|see all our photos from WGT 2003 here
Wave Gotik Treffen
June 6 - June 9, 2003
~review and photos by Uncle
(photos of Uncle Nemeis by Bunny Peculiar)
Some History, Background,
and an Introduction to the 2003 Event
How shall we begin?
Let me give you a few statistics. 141 bands.
15 venues. 20,000 goths. Four days. One city. One festival.
You think the Whitby Gothic Weekend counts
as a big event? You think Convergence is about as major-league as the goth
scene ever gets? You figure things are going great guns when your local goth
promoter gets 250 people in for a show? Prepare to have your perception
fields adjusted. Allow me to introduce you to the biggest specifically
goth event on the planet. It will demolish all your preconceptions and
replace them with a weird kind of stupefied delight. It will put your tiny
little home-town scene into stark perspective. It will show you what is
*really* possible. It will demonstrate just how far this weird, illogical,
fractious, contradictory scene of ours can go when it cuts the crap and
stamps on the gas. This is what happens when goth really counts for something.
This is shock and awe, goth style.
This, in short, is the big one. This
is the Wave Gotik Treffen.
The WGT is not a new event. Its origins
go back to the late 1980s, when the nearest thing the then Communist state
of the German Democratic Republic had to a goth scene was occasional parties
and gatherings among friends. At that time, goths were considered to be
a genuinely subversive element by the authorities, a manifestation of the
decadent west - which, in a way, they probably were. But then, what's wrong
with being decadent? However, in the East Germany of the 1980s simply to
walk down the street wearing black clothes and an interesting hairstyle
was to risk harassment and arrest.
The specific event which, in WGT folklore,
has become recognised as the beginning of the festival we know today occurred
in either 1987 or 1988. The story is a little confused; different sources
quote different dates. More than 15 years on, much of the early history
of the WGT has become a little fuzzy. That's understandable. After all,
it wasn't as if anyone knew, back then, that the event would last so long
or grow so large. It wasn't like anyone was sitting around taking notes
for posterity. What we do know, however, is this: at some time in the late
'80s, a small group of goths decided to get together for a night
of partying in the grounds of Belvedere Castle in Potsdam. Word of mouth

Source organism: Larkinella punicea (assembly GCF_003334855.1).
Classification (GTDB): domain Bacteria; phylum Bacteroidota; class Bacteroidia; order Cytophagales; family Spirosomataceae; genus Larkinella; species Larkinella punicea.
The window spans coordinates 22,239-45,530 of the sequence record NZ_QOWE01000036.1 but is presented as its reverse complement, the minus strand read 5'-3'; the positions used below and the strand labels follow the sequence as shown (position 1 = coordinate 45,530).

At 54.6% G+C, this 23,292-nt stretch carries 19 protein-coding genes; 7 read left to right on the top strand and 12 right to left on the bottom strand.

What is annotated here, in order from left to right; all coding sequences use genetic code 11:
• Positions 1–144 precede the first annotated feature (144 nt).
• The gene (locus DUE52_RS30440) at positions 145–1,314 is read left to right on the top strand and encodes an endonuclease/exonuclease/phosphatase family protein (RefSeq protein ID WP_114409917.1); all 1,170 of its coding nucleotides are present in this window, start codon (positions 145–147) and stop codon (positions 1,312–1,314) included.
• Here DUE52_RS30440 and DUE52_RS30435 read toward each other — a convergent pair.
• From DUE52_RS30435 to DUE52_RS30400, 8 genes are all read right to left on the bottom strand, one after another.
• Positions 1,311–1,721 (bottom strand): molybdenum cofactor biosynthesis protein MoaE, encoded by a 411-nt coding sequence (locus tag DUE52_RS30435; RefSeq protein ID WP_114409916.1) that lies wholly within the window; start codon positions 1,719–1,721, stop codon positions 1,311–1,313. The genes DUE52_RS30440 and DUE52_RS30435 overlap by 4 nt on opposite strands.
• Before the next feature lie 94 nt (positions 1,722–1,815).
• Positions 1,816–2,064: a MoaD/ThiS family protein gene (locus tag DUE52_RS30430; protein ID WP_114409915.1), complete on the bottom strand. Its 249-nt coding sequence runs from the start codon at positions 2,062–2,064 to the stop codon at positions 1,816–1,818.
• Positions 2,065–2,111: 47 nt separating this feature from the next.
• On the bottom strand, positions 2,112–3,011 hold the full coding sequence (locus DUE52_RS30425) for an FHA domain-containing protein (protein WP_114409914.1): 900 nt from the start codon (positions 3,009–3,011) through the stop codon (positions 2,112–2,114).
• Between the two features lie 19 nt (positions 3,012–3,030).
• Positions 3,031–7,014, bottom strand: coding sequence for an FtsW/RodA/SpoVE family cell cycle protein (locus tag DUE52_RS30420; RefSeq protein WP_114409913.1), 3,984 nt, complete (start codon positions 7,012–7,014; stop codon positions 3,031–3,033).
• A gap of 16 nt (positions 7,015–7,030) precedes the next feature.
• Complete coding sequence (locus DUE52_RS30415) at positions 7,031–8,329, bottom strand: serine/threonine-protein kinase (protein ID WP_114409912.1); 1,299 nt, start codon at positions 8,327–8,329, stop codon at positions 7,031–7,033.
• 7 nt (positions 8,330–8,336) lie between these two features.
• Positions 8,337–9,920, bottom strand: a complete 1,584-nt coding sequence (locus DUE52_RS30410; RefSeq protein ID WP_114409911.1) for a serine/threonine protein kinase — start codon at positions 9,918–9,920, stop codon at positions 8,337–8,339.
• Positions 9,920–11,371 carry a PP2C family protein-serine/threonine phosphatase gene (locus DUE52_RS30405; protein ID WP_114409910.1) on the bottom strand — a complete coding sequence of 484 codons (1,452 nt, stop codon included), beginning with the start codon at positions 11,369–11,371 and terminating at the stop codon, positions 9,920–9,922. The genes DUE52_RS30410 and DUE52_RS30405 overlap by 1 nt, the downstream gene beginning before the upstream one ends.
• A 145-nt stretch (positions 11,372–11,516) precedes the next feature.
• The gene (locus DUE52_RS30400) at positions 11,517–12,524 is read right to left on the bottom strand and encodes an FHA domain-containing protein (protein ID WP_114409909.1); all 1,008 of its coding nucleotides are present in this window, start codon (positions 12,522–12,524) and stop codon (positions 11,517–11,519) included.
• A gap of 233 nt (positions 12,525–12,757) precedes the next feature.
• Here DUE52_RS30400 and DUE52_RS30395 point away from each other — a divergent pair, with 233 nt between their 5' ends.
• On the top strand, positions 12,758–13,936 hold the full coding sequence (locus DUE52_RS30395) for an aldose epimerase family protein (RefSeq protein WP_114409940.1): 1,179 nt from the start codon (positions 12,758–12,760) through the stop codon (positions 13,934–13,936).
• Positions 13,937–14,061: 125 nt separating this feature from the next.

spread the news, and many more people turned up than anyone was expecting.
So did the police. Arrests were made: some of the partygoers ended up in
prison. In spite of this (or, perhaps, because of it) the Potsdam castle
parties continued for the next few years, still nothing more than informal
gatherings, still not a festival in any official sense - but the number
of attendees kept on growing, until the event became, more or less by accident,
an annual mini-festival attended by a crowd several hundred strong. During
this time the rallies and demonstrations which eventually led to the fall
of the East German regime were taking place. Goths took part in these,
gathering together to form a 'black block', as their involvement became
termed, in the marches for freedom.
In 1992, with Germany reunited and the
goth scene in the former GDR now able to go overground, the Wave Gotik
Treffen officially began with an event at the Eiskeller club in Leipzig.
This is the occasion
from which all WGTs to the present day are counted. Even though the festival
was at an embryonic stage, 2000 people attended - twice as many as the
Whitby Gothic Weekend reaches at its peak today. This fact alone illustrates
the great strength of the German scene, and makes the astonishing growth
of the Wave Gotik Treffen in the years that followed entirely understandable.
By the late '90s, the festival had taken on its current form: a four-day
experience during which gigs, club nights, film shows and art events take
place in a variety of Leipzig's clubs, theatres, parks and venues, with
an attendance currently standing at around 20,000.
Behind the scenes, however, the WGT was
still being run in much the same informal manner as the earliest events.
As it turned out, a little too informal. In 2000, mid-way through that
year's festival, the news broke that the two principal organisers had run
off with all the money. The festival came close to collapse, but was saved
from outright failure when many of the bands, crews, and security staff
elected to carry on with a reduced programme of events, even though they
knew they would not be paid. The mayor of Leipzig stepped in and promised
funding from the city's coffers to cover the festival's debts - by now,
the WGT had simply become too big to be allowed to die. Lessons were learned.
From that point on, the organisation of the event was placed on a far more
businesslike footing. Today, the WGT is run by a specially created subsidiary